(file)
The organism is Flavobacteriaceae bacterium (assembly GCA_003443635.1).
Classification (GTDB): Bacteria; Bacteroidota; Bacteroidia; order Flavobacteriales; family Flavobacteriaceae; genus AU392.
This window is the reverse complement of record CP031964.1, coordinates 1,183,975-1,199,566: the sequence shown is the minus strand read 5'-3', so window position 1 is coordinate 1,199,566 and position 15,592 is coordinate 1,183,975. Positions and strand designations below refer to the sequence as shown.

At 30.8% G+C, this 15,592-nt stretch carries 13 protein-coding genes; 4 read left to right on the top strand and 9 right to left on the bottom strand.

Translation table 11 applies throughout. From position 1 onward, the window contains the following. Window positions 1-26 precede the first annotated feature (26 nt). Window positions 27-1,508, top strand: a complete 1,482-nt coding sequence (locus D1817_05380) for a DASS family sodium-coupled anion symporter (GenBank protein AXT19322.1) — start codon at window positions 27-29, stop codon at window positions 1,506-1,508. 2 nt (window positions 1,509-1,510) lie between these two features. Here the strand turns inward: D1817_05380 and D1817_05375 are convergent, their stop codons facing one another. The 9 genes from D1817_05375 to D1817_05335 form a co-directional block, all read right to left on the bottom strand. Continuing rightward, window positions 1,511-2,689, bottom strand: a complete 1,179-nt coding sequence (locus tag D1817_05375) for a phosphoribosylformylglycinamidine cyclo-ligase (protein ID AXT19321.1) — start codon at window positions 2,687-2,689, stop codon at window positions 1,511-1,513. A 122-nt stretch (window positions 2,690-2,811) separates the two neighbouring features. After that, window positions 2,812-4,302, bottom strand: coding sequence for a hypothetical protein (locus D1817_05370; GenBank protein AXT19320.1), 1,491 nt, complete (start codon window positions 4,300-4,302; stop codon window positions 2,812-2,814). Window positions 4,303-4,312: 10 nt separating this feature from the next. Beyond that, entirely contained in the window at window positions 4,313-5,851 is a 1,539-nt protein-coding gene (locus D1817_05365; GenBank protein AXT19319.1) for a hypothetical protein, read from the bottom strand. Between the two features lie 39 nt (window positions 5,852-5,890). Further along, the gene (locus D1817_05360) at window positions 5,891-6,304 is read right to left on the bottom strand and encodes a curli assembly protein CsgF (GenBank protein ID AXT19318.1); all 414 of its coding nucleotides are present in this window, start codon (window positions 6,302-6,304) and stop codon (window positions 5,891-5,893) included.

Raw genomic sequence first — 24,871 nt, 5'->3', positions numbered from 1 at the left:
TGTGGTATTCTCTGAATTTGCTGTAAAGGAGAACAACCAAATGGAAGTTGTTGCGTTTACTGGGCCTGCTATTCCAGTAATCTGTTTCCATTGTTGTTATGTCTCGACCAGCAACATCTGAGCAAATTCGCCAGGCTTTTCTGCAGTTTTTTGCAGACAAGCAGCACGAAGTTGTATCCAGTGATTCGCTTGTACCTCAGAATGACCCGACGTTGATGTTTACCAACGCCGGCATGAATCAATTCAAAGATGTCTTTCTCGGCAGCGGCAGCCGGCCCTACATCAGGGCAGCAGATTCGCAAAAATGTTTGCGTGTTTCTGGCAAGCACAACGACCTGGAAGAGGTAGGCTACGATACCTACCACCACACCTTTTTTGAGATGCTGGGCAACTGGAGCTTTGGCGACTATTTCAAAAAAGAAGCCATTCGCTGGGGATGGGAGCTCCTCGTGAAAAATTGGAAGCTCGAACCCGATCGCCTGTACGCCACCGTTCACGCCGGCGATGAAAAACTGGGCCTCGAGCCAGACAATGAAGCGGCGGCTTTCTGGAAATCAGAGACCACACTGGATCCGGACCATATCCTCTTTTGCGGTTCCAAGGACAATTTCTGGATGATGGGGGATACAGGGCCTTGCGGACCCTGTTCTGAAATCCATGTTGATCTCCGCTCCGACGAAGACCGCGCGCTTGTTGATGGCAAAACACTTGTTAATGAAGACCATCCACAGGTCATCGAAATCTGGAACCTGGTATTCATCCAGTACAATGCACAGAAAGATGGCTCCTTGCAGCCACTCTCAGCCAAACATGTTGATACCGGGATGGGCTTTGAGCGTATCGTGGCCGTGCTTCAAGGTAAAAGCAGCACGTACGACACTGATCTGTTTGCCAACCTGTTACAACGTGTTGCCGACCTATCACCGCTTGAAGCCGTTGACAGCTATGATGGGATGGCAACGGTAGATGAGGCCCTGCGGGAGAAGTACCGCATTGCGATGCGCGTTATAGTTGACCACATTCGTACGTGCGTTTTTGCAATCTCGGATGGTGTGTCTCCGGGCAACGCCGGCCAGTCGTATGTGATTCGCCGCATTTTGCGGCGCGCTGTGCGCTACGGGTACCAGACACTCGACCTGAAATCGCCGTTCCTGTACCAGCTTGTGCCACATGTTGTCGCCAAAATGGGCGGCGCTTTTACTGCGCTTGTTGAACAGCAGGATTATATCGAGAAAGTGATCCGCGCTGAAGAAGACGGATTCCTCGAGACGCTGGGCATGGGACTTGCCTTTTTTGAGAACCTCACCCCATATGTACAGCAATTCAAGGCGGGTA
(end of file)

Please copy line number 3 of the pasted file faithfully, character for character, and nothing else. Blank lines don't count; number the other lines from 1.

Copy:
This window is the reverse complement of record CP031964.1, coordinates 1,183,975-1,199,566: the sequence shown is the minus strand read 5'-3', so window position 1 is coordinate 1,199,566 and position 15,592 is coordinate 1,183,975. Positions and strand designations below refer to the sequence as shown.